The school year is ending here in west Georgia. Today is the last day for many schools in this area, and some will let out next week. While many parents see summer break as a time to get away from academics, for the struggling student, it is an opportunity to catch up. Just a few hours of one-on-one tutoring can make a tremendous difference when school resumes. For others, it means they remain sharp and continue to advance their skills. Two years ago, as we were getting ready for a new school year, I commented to my student J. that she was working more quickly with fewer mistakes. I loved her response, “I used to think math was a monster, now I think it’s easy.”
If given the preference of working with a child during the school year or summer break, I choose summer. After tutoring for eight years, I see the most significant progress in those students I work with June- July. There are a couple of reasons for this. During the school year, the focus is on completing school assignments and test preparation; in contrast, the focus is on strengthening a child’s weak areas during summer tutoring. Another factor which I believe plays a very important role is peer pressure or lack of it during summer. While I believe in healthy competition, when a child gets so far behind, he begins to think he is dumb when he hears classmates talk about how easy that test was or bragging on getting A’s. The struggling student begins to view school as an insurmountable obstacle. When a child gets help in the summer, the work is tailored to his needs; his only competitor is himself; and as he practices, he becomes more aware of his improvement. I also add a few more games in summer to make the work more palatable.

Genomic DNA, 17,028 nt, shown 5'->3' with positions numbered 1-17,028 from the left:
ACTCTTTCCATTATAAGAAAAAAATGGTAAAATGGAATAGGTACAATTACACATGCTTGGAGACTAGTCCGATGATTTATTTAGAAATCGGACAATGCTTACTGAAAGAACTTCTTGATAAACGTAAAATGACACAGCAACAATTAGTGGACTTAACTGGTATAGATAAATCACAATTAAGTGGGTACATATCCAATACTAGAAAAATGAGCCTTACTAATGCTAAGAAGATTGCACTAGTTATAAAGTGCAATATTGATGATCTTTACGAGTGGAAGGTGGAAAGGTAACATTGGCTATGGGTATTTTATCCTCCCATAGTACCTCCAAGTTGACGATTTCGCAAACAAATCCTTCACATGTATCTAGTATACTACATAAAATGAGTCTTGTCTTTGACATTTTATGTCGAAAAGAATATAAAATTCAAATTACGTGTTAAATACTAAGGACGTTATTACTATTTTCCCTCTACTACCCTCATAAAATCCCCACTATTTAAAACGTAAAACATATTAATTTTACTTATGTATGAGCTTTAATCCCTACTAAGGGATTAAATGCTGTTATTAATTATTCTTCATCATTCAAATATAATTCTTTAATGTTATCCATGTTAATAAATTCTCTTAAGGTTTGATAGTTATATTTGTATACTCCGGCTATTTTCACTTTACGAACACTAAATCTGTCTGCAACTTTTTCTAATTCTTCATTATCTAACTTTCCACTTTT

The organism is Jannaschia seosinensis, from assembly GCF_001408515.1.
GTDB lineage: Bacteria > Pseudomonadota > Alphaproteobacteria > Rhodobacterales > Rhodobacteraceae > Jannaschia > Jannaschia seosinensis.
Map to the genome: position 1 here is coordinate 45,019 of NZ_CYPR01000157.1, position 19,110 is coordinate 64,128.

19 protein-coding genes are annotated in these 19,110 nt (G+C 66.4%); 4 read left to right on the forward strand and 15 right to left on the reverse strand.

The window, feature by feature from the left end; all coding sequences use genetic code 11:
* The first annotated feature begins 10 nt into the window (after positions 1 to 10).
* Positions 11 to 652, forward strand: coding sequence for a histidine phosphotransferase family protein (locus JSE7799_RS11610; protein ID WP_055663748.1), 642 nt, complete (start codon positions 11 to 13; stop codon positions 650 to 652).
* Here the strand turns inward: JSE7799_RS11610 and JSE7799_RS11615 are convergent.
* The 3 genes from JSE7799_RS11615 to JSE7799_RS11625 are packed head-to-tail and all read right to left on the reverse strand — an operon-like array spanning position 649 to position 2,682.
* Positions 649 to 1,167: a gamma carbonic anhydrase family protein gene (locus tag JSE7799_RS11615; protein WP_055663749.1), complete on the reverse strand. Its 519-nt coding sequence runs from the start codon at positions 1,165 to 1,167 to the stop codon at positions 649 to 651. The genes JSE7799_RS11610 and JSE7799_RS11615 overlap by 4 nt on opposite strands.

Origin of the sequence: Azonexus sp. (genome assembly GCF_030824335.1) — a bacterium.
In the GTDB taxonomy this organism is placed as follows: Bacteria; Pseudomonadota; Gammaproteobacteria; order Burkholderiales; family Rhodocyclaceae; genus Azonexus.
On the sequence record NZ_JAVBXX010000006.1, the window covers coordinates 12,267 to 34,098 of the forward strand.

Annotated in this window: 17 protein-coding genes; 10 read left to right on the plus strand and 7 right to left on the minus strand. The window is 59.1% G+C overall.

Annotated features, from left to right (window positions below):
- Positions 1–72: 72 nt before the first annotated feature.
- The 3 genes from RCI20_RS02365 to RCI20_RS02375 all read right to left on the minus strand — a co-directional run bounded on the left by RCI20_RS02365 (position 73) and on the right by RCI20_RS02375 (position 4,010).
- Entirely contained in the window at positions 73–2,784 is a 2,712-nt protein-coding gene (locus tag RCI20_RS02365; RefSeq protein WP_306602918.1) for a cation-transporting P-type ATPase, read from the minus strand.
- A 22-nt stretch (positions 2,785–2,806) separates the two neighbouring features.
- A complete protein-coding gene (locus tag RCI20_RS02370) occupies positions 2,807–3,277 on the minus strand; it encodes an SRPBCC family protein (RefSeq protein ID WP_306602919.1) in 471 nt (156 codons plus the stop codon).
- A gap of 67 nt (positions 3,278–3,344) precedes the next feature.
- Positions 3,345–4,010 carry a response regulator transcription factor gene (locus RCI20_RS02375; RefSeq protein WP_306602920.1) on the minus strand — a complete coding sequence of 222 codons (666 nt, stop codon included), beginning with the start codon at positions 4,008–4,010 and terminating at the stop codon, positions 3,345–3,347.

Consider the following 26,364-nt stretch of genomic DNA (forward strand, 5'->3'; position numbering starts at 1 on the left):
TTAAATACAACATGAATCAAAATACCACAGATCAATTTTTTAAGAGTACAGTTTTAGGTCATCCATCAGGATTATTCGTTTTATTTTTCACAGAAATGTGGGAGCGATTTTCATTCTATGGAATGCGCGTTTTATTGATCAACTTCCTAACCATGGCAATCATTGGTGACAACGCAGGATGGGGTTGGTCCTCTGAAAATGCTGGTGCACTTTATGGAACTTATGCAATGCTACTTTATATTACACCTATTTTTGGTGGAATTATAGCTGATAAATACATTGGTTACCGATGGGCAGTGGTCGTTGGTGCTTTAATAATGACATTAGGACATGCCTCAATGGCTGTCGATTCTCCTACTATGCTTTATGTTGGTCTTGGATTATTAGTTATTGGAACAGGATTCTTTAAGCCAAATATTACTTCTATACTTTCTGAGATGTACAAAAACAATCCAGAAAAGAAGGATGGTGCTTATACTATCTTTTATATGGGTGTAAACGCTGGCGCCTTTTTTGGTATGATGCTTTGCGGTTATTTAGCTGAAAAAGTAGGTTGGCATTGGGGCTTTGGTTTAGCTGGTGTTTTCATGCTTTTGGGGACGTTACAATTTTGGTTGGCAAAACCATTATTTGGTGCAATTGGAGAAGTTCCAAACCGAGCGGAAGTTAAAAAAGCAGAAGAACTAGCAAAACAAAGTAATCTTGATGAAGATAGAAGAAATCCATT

Do you have to hire a tutor? Absolutely not! Children are eager to learn, and summer is a great opportunity to sneak in some teaching without a child realizing it. I’ll continue to post about opportunities I discover, and be sure to check past posts in Learning Opportunities. A great idea my friend had was to give her children three review math problems which they had to complete before beginning their fun activities each day. Local libraries have great summer reading programs. Read my post from summer 2015 at iheartpublix for ideas to combine grocery shopping with math practice.
But if you know your child needs the support and consistency private tutoring offers, then I believe the investment is well worth it. Several years ago, I worked with a weak reader who was preparing for fifth grade. Although I only worked with him during the summer, his reading drastically improved.He is now in high school and making honor roll. If you want to hire a tutor, a good place to start is by asking your child’s teacher. Post a request on facebook and other social media. And of course, if you’re in the west Georgia area, I would love to work with your child. You can find my contact information in the About Category. Have a great summer!
I and other readers would love to hear your suggestions for continuing the learning process during school breaks in the comments.